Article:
The groups are collaborating on the development of health-related projects of mutual interest, including research to support the development of a First Nations primary and public health care system in Saskatchewan.
Dr. Alexandra King, MD, FRCPC, Cameco Chair in Indigenous Health and Wellness, co-leads pewaseskwan in its research and met with FSIN Vice Chief David Pratt to sign the agreement on Tuesday at pewaseskwan’s new location on the USask campus.
“Our leadership across the province consistently hear concerns from our people about the current state of the public health care system and how it does not always meet the needs of our people and community,” said Pratt. “This collaborative relationship will help to identify and address some of those concerns and needs of our communities. We look forward to getting to work.”
"We are very excited and honoured to work with the FSIN on this important initiative. Current health systems do not reflect or accommodate the needs of First Nations people in Saskatchewan,” said King, a citizen of the Nipissing First Nation in Ontario.
“We will collaborate with the FSIN to create the framework and policies for First Nations people in Saskatchewan to facilitate and achieve self-determined wellness, at the individual, family and community levels.”
Pewaseskwan was approached to assist the FSIN in work relating to co-ordinating the development of a primary and public health system for Saskatchewan First Nations, work mandated by the Chiefs-in-Assembly in May 2021.
Pewaseskwan and the FSIN are committed to increasing Indigenous leadership of, participation in and benefit from community-driven and -centric Indigenous health research across the province. The partnership will explore opportunities for collaboration in academic and community research.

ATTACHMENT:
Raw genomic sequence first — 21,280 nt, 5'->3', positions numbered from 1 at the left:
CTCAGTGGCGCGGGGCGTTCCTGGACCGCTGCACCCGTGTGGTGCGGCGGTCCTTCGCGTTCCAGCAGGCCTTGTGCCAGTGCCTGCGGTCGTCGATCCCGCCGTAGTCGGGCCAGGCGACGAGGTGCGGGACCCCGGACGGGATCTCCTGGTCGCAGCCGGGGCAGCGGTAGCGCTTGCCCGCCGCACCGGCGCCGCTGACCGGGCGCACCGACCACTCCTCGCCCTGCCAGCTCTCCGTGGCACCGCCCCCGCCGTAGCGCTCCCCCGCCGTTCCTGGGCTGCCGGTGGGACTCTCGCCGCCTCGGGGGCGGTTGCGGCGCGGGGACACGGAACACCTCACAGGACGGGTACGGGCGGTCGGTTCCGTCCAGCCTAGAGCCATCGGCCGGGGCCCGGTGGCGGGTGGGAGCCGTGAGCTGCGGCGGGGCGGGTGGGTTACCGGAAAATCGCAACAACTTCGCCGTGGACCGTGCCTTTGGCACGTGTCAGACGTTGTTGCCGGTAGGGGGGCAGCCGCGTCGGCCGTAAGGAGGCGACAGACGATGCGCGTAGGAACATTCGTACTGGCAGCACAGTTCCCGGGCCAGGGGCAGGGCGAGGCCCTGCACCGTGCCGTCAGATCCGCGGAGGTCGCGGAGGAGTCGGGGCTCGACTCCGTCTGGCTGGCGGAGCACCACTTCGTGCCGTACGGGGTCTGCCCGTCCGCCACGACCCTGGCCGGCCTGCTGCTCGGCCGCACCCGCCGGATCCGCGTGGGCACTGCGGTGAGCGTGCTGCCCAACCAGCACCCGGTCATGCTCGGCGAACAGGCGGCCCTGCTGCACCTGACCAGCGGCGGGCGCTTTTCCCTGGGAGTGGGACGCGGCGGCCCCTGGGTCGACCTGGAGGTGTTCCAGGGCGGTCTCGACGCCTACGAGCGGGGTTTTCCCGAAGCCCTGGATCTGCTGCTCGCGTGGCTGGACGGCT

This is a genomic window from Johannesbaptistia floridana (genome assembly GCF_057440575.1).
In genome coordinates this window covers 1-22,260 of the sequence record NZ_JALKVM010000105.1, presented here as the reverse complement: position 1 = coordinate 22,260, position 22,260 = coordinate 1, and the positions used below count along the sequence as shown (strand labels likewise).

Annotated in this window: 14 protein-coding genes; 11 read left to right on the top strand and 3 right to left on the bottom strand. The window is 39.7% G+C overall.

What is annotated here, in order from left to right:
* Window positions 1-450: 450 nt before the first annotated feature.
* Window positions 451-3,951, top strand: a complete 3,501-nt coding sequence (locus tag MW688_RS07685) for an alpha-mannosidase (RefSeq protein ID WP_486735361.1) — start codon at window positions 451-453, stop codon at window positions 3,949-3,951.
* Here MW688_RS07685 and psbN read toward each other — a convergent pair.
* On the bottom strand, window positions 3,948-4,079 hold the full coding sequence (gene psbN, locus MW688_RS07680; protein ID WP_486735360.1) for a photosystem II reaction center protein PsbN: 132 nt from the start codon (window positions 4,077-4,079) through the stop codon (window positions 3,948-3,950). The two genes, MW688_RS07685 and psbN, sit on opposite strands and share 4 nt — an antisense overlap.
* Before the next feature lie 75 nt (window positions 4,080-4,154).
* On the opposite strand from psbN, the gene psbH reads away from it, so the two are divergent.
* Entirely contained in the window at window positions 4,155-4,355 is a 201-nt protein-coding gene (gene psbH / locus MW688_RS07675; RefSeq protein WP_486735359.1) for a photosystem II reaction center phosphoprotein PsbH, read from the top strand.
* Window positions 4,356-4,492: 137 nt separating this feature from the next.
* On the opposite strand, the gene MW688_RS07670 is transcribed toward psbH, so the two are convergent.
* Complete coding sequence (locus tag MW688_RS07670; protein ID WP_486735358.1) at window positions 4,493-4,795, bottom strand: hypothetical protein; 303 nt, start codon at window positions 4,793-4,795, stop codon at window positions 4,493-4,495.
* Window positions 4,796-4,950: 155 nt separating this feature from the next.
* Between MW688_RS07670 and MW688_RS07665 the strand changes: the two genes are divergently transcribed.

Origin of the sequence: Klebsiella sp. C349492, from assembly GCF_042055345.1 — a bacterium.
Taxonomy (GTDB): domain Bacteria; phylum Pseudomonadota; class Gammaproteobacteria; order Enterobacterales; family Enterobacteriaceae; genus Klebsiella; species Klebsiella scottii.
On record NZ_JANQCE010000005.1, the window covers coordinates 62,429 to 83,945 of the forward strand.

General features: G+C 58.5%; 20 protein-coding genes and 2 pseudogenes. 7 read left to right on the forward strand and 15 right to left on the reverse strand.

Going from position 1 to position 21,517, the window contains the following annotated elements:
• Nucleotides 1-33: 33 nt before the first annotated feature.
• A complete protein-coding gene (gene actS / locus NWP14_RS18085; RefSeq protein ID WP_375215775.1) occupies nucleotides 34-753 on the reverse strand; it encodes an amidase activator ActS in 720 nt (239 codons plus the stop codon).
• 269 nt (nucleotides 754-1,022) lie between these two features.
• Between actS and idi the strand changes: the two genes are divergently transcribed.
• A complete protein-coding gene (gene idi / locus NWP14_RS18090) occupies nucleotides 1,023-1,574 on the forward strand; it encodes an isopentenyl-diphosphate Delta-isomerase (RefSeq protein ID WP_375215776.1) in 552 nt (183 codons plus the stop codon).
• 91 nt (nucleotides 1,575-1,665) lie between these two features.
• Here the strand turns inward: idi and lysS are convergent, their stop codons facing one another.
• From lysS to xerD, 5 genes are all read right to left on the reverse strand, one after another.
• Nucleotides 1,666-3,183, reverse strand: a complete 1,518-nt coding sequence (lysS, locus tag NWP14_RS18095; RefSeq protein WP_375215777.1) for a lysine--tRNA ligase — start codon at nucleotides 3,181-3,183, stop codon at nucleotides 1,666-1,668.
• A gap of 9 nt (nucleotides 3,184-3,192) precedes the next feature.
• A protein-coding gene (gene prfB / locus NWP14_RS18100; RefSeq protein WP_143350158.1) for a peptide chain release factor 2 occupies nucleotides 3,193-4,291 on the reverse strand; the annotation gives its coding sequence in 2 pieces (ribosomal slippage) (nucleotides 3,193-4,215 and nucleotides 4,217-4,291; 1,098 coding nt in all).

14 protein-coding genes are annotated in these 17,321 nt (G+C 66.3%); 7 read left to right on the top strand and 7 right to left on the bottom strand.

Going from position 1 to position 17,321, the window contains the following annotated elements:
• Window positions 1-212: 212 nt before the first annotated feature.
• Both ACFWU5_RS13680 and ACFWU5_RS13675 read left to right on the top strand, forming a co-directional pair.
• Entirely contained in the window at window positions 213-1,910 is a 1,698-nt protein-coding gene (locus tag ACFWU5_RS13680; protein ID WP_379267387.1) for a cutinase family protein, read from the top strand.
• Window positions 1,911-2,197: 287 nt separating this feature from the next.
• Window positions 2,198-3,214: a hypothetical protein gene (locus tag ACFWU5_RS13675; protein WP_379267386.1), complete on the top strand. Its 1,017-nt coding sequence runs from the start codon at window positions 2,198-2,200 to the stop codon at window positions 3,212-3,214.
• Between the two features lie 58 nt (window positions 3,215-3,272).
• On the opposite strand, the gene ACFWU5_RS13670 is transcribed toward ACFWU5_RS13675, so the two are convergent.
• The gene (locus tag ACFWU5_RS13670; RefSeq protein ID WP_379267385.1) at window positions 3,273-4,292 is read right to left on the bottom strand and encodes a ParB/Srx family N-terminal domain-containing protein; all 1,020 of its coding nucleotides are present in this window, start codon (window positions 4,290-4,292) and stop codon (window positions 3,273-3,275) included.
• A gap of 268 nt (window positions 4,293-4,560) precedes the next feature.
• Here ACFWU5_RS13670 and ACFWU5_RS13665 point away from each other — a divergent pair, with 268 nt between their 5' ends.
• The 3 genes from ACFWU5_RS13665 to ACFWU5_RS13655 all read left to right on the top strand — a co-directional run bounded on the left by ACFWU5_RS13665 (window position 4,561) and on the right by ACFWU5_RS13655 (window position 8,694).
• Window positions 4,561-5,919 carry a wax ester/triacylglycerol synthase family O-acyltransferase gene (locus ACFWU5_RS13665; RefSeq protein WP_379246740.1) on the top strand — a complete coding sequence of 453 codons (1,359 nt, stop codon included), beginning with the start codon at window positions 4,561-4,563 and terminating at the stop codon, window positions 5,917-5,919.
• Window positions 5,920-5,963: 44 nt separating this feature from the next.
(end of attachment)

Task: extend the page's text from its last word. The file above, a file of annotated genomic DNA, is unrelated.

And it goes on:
Pewaseskwan focuses its research on Indigenous health and wellness, with teams at Simon Fraser University in Vancouver and USask led by Dr. King and Prof. Malcolm King. The teams collaborate with Indigenous communities, supporting them as they undertake their own health and wellness research using a different approach to engagement, relationships, research and research services—all of which will better enable Indigenous communities to do their own health and wellness research.
Pewaseskwan is a Cree term that means “the sky is starting to clear” or “the weather is improving.” The term reflects an opportunity to get out on the land after a storm for Indigenous communities. For Dr. King and the IWRG, it reflects optimism for a healthier future, bringing together the best of Indigenous and Western worldviews through etuaptmumk, a Two-eyed Seeing approach utilizing Indigenous and Western knowledges together.
The FSIN is the political organization of the 74 First Nations of Saskatchewan, representing the Dene, Cree, Dakota, Lakota, Nakota and Anishinaabe peoples. The FSIN is mandated to protect the Inherent and Treaty Rights of the 74 First Nations and their citizens within the numbered Treaty Territories.